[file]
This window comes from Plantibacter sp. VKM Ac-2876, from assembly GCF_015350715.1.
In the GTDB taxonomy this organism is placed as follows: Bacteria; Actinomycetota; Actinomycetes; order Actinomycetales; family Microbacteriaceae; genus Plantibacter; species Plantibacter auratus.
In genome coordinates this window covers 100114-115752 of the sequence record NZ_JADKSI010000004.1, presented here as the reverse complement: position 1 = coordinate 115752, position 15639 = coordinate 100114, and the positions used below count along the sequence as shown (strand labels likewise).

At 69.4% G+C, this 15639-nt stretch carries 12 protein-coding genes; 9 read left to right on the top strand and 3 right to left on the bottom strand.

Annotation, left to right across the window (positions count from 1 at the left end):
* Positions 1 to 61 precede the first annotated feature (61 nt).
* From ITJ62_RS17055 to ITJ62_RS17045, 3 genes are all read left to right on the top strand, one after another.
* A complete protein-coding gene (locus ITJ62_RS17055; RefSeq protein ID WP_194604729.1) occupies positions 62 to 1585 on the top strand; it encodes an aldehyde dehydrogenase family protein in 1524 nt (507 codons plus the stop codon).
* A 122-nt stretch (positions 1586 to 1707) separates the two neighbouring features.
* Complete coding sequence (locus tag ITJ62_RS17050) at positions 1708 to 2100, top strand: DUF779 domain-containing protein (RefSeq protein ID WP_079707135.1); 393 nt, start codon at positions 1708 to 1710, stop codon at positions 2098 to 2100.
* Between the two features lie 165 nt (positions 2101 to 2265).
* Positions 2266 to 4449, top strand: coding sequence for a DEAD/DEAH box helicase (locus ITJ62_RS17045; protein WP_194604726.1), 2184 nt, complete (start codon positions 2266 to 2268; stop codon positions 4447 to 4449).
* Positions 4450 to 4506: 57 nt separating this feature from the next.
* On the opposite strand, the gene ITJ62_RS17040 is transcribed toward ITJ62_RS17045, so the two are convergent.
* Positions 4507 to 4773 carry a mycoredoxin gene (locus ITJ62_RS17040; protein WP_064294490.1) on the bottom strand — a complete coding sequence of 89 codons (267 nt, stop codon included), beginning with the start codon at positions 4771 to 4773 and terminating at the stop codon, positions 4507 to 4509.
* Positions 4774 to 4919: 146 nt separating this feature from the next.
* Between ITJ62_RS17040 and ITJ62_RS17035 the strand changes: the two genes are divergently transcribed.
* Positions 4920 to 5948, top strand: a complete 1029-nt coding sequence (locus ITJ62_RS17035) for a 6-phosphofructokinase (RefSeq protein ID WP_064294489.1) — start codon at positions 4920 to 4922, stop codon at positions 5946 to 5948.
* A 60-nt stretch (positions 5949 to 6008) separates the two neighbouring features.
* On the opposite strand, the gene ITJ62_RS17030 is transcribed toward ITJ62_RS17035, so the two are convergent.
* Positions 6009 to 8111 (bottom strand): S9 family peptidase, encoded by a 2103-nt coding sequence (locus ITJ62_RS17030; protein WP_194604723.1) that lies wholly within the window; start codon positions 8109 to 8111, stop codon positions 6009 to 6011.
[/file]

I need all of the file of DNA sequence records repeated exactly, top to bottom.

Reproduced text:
This window comes from Plantibacter sp. VKM Ac-2876, from assembly GCF_015350715.1.
In the GTDB taxonomy this organism is placed as follows: Bacteria; Actinomycetota; Actinomycetes; order Actinomycetales; family Microbacteriaceae; genus Plantibacter; species Plantibacter auratus.
In genome coordinates this window covers 100114-115752 of the sequence record NZ_JADKSI010000004.1, presented here as the reverse complement: position 1 = coordinate 115752, position 15639 = coordinate 100114, and the positions used below count along the sequence as shown (strand labels likewise).

At 69.4% G+C, this 15639-nt stretch carries 12 protein-coding genes; 9 read left to right on the top strand and 3 right to left on the bottom strand.

Annotation, left to right across the window (positions count from 1 at the left end):
* Positions 1 to 61 precede the first annotated feature (61 nt).
* From ITJ62_RS17055 to ITJ62_RS17045, 3 genes are all read left to right on the top strand, one after another.
* A complete protein-coding gene (locus ITJ62_RS17055; RefSeq protein ID WP_194604729.1) occupies positions 62 to 1585 on the top strand; it encodes an aldehyde dehydrogenase family protein in 1524 nt (507 codons plus the stop codon).
* A 122-nt stretch (positions 1586 to 1707) separates the two neighbouring features.
* Complete coding sequence (locus tag ITJ62_RS17050) at positions 1708 to 2100, top strand: DUF779 domain-containing protein (RefSeq protein ID WP_079707135.1); 393 nt, start codon at positions 1708 to 1710, stop codon at positions 2098 to 2100.
* Between the two features lie 165 nt (positions 2101 to 2265).
* Positions 2266 to 4449, top strand: coding sequence for a DEAD/DEAH box helicase (locus ITJ62_RS17045; protein WP_194604726.1), 2184 nt, complete (start codon positions 2266 to 2268; stop codon positions 4447 to 4449).
* Positions 4450 to 4506: 57 nt separating this feature from the next.
* On the opposite strand, the gene ITJ62_RS17040 is transcribed toward ITJ62_RS17045, so the two are convergent.
* Positions 4507 to 4773 carry a mycoredoxin gene (locus ITJ62_RS17040; protein WP_064294490.1) on the bottom strand — a complete coding sequence of 89 codons (267 nt, stop codon included), beginning with the start codon at positions 4771 to 4773 and terminating at the stop codon, positions 4507 to 4509.
* Positions 4774 to 4919: 146 nt separating this feature from the next.
* Between ITJ62_RS17040 and ITJ62_RS17035 the strand changes: the two genes are divergently transcribed.
* Positions 4920 to 5948, top strand: a complete 1029-nt coding sequence (locus ITJ62_RS17035) for a 6-phosphofructokinase (RefSeq protein ID WP_064294489.1) — start codon at positions 4920 to 4922, stop codon at positions 5946 to 5948.
* A 60-nt stretch (positions 5949 to 6008) separates the two neighbouring features.
* On the opposite strand, the gene ITJ62_RS17030 is transcribed toward ITJ62_RS17035, so the two are convergent.
* Positions 6009 to 8111 (bottom strand): S9 family peptidase, encoded by a 2103-nt coding sequence (locus ITJ62_RS17030; protein WP_194604723.1) that lies wholly within the window; start codon positions 8109 to 8111, stop codon positions 6009 to 6011.